German Lutherans fleeing religious persecution in the Prussian province of Brandenburg in 1838 and 1841 were South Australia’s first refugees. They established townships and farms first at the village of Klemzig, a few kilometres northeast of Adelaide, and then in the Barossa Valley and the Adelaide Hills. George Fife Angas, a founder of the South Australian Co., assisted them. As a zealous Baptist and religious Dissenter, he had secured religious toleration as one of South Australia’s founding principles.

European Refugees in the Twentieth Century

A century later, in the late 1930s, Australia reluctantly accepted 8000 Jewish refugees who had fled from Hitler’s Europe. Most joined the larger Jewish communities in Melbourne and Sydney. Only about 130 settled in South Australia, mainly in Adelaide although some went to the Kuitpo agricultural colony.

Since the Second World War Australia has accepted almost 600 000 refugees under its obligations to the United Nations. Between 1947 and 1953, through the International Refugee Organization, some 170 000 Poles, Latvians, Lithuanians, Estonians, Ukrainians and others left homeless through war and Soviet domination of their homelands arrived in Australia. Initially, the Australian government selected young, fit and single ‘Displaced Persons’ (DPs) from the Baltic countries as most likely to blend in with Anglo-Celtic Australians, and contracted them to undertake two years of unskilled labour in return for their travel costs. From 1949 other nationalities and families arrived. About 15 000 DPs worked on South Australia’s roads and railways, and in its mines, shipyards, forests, orchards, factories and essential services. Dependent wives and children waited at the Woodside Reception Centre, the women often working on farms, in factories such as the Onkaparinga Woollen Mills or as cleaners. Some DPs later started their own businesses or studied for professional qualifications.

In 1956 Australia accepted Hungarians and in 1968 Czechs and Slovaks, all fleeing Russian military repression, without imposing work contracts. With the abolition of the ‘White Australia Policy’ in 1973, Australia began to accept non-European refugees. Since then refugees have come from internal conflicts, ethnic tensions and human rights abuses in South East Asia, the Middle East, South and Central America, the African continent and the Balkans. Most had first spent time in resettlement camps elsewhere, although 2000 of Australia’s 100 000 Vietnamese refugees were ‘boat people’ who sailed across treacherous waters in unseaworthy vessels to reach Australia’s northern shores. During the 1990s about 11 500 ‘asylum seekers’ from countries including Iran, Iraq and Afghanistan also arrived by boat. With detention mandatory in Australia for unauthorised arrivals, they were held in detention facilities, including the Woomera Immigration Reception and Processing Centre (opened 1999) in the state’s Far North, to await determination of their refugee status. Also in 1999 Australia became a temporary ‘safe haven’ for 4000 Kosovars until it was deemed safe for them to return to their war-torn Yugoslav province. About 130 stayed at the Commonwealth Department of Defence barracks in Hampstead, an Adelaide suburb. Local churches and volunteer organisations such as Red Cross assisted in their welfare.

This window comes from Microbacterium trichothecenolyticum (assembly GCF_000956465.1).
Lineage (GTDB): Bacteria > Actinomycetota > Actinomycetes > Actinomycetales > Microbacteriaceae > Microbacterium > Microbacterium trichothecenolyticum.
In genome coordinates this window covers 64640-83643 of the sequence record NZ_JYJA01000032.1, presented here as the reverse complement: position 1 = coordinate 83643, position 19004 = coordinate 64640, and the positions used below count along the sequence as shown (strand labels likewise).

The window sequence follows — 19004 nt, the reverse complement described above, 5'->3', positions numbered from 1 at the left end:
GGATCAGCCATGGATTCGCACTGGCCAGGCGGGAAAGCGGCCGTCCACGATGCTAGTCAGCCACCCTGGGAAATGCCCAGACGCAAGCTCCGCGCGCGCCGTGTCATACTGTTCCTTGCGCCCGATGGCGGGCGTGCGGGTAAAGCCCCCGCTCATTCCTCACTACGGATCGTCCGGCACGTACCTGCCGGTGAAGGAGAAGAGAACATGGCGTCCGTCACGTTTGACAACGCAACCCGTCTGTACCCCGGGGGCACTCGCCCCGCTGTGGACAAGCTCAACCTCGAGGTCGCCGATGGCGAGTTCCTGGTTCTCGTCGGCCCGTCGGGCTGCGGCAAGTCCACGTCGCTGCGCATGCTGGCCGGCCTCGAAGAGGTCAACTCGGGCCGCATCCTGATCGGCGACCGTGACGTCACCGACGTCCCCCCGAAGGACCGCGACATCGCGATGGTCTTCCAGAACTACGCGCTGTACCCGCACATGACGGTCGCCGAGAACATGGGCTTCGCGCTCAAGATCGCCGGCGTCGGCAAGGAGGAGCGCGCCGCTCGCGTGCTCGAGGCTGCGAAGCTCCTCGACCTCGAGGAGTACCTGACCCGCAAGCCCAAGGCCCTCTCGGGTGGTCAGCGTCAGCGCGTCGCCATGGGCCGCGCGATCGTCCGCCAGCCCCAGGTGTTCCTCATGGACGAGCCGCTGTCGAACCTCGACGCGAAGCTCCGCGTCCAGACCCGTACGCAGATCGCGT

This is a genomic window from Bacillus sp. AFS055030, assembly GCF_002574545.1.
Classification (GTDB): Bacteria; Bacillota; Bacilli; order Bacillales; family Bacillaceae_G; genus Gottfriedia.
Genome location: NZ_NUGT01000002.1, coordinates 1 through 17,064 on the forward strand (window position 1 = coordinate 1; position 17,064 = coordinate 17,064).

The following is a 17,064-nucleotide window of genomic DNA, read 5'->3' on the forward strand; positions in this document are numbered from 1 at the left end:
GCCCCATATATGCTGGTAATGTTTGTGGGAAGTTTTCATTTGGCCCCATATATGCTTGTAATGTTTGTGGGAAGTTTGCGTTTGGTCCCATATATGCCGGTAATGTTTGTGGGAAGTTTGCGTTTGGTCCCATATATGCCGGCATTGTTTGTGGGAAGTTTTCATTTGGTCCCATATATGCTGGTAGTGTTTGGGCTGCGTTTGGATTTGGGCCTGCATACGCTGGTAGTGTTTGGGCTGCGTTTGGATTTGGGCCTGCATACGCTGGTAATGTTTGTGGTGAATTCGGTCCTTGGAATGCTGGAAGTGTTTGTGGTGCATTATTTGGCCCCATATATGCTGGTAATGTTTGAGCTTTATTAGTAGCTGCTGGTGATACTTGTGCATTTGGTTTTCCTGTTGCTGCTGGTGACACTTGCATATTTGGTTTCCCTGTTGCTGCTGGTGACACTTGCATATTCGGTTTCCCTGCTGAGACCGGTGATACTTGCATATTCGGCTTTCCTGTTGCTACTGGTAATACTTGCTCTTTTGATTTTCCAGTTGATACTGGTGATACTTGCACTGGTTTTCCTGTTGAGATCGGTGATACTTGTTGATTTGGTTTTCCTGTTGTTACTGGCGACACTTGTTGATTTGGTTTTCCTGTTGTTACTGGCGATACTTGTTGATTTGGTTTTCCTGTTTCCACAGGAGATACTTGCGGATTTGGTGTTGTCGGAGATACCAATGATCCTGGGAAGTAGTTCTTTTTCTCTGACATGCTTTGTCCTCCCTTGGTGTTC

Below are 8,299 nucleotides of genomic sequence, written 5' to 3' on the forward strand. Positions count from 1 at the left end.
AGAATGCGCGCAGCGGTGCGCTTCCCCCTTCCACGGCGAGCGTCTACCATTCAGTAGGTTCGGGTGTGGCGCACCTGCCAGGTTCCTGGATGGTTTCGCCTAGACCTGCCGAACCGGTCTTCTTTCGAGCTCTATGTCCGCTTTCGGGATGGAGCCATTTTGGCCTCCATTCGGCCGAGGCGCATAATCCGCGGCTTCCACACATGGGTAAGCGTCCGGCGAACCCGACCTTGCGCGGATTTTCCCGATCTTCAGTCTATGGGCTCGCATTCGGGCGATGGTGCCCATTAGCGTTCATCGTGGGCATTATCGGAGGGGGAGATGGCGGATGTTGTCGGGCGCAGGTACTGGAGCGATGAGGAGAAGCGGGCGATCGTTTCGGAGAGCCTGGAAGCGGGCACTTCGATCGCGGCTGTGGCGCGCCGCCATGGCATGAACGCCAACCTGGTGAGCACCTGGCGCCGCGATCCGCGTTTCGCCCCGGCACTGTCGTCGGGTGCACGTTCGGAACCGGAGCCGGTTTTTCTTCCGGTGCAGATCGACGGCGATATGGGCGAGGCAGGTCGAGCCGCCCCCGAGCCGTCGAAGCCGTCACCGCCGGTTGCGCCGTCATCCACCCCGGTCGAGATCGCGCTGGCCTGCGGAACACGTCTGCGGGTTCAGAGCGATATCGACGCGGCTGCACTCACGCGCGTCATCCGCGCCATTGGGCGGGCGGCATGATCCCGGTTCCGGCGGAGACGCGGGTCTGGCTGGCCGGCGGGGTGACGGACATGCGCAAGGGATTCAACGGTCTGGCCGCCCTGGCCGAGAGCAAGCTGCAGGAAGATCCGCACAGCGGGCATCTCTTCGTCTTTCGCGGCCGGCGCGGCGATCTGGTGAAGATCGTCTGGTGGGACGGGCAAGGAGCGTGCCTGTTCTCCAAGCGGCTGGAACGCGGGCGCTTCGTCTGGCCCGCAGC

To cater for the special needs of non-English speaking refugees, federal and state governments established language, health, welfare and training programs. South Australians have helped refugees through various programs and organisations, including the Community Refugee Settlement Scheme (established 1979) and the Indo-China Refugee Association (established 1975 and renamed the Australian Refugee Association in 1994).

South Australian Opposition to the Settlement of Refugees

Some Australians have opposed the settlement of refugees. In the late 1970s and 1980s, in a climate of economic rationalism and restructuring, trade unions, fearful of job losses and high unemployment, resisted the influx of large numbers of refugees. Right-wing groups such as National Action (founded 1982 by Michael Brander in South Australia) and the One Nation political party (established 1997 by Pauline Hanson in Queensland) have espoused anti-Asian immigration policies. However, refugees contribute in many ways to South Australia’s civic and economic life, whether as individuals like Henry Ninio, a former lord mayor of Adelaide, who arrived among Jewish refugees forced out of Egypt in the late 1950s, or as communities such as the Vietnamese market gardeners of Virginia, to Adelaide’s north. In general refugees have enriched and diversified South Australia’s religions, universities and schools, food, the arts, newspapers, clubs and sports.

By Kate Walsh

This entry was first published in The Wakefield Companion to South Australian History edited by Wilfrid Prest, Kerrie Round and Carol Fort (Adelaide: Wakefield Press, 2001). Edited and revised lightly and references updated. Uploaded 21 July 2015.

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Courtesy of History SA, Migration Museum Collection, HT 2013.106, HT 2013.107, Public Domain

Image courtesy of History SA, Migration Museum photographic collection: PN04092, Public Domain

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